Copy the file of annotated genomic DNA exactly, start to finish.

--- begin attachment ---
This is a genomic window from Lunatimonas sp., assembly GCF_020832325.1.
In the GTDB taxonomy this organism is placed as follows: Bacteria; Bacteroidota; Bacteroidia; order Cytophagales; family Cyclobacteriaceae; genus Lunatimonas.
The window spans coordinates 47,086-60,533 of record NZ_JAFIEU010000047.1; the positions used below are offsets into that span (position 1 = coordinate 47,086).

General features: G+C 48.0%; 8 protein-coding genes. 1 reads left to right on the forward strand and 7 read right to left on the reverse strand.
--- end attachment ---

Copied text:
This is a genomic window from Lunatimonas sp., assembly GCF_020832325.1.
In the GTDB taxonomy this organism is placed as follows: Bacteria; Bacteroidota; Bacteroidia; order Cytophagales; family Cyclobacteriaceae; genus Lunatimonas.
The window spans coordinates 47,086-60,533 of record NZ_JAFIEU010000047.1; the positions used below are offsets into that span (position 1 = coordinate 47,086).

General features: G+C 48.0%; 8 protein-coding genes. 1 reads left to right on the forward strand and 7 read right to left on the reverse strand.